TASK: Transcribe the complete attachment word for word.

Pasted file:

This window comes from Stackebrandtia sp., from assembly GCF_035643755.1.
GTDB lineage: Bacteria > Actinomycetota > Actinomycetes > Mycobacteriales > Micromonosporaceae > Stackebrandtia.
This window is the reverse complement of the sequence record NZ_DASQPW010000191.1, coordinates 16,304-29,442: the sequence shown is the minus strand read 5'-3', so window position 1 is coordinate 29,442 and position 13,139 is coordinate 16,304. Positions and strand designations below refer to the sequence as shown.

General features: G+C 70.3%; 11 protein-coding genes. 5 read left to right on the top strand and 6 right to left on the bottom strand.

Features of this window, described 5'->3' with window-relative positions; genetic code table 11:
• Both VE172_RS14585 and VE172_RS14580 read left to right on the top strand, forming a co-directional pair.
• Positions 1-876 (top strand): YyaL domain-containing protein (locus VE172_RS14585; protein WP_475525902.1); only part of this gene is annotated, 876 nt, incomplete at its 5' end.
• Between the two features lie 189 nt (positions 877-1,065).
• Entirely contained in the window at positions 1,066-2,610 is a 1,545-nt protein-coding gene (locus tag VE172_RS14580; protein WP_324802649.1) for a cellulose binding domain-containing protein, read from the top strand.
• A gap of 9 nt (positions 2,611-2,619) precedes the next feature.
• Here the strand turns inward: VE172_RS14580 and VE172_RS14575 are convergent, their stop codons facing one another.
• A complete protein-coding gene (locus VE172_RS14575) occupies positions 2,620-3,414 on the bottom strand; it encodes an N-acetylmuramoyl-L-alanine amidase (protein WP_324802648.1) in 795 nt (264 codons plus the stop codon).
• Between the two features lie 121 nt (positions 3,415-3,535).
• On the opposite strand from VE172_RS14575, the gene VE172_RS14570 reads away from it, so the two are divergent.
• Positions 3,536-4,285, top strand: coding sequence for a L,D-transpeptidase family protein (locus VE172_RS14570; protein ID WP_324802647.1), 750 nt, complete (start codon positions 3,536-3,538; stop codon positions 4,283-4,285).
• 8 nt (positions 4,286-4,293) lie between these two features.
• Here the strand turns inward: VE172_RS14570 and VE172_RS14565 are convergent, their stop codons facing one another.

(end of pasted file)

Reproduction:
This window comes from Stackebrandtia sp., from assembly GCF_035643755.1.
GTDB lineage: Bacteria > Actinomycetota > Actinomycetes > Mycobacteriales > Micromonosporaceae > Stackebrandtia.
This window is the reverse complement of the sequence record NZ_DASQPW010000191.1, coordinates 16,304-29,442: the sequence shown is the minus strand read 5'-3', so window position 1 is coordinate 29,442 and position 13,139 is coordinate 16,304. Positions and strand designations below refer to the sequence as shown.

General features: G+C 70.3%; 11 protein-coding genes. 5 read left to right on the top strand and 6 right to left on the bottom strand.

Features of this window, described 5'->3' with window-relative positions; genetic code table 11:
• Both VE172_RS14585 and VE172_RS14580 read left to right on the top strand, forming a co-directional pair.
• Positions 1-876 (top strand): YyaL domain-containing protein (locus VE172_RS14585; protein WP_475525902.1); only part of this gene is annotated, 876 nt, incomplete at its 5' end.
• Between the two features lie 189 nt (positions 877-1,065).
• Entirely contained in the window at positions 1,066-2,610 is a 1,545-nt protein-coding gene (locus tag VE172_RS14580; protein WP_324802649.1) for a cellulose binding domain-containing protein, read from the top strand.
• A gap of 9 nt (positions 2,611-2,619) precedes the next feature.
• Here the strand turns inward: VE172_RS14580 and VE172_RS14575 are convergent, their stop codons facing one another.
• A complete protein-coding gene (locus VE172_RS14575) occupies positions 2,620-3,414 on the bottom strand; it encodes an N-acetylmuramoyl-L-alanine amidase (protein WP_324802648.1) in 795 nt (264 codons plus the stop codon).
• Between the two features lie 121 nt (positions 3,415-3,535).
• On the opposite strand from VE172_RS14575, the gene VE172_RS14570 reads away from it, so the two are divergent.
• Positions 3,536-4,285, top strand: coding sequence for a L,D-transpeptidase family protein (locus VE172_RS14570; protein ID WP_324802647.1), 750 nt, complete (start codon positions 3,536-3,538; stop codon positions 4,283-4,285).
• 8 nt (positions 4,286-4,293) lie between these two features.
• Here the strand turns inward: VE172_RS14570 and VE172_RS14565 are convergent, their stop codons facing one another.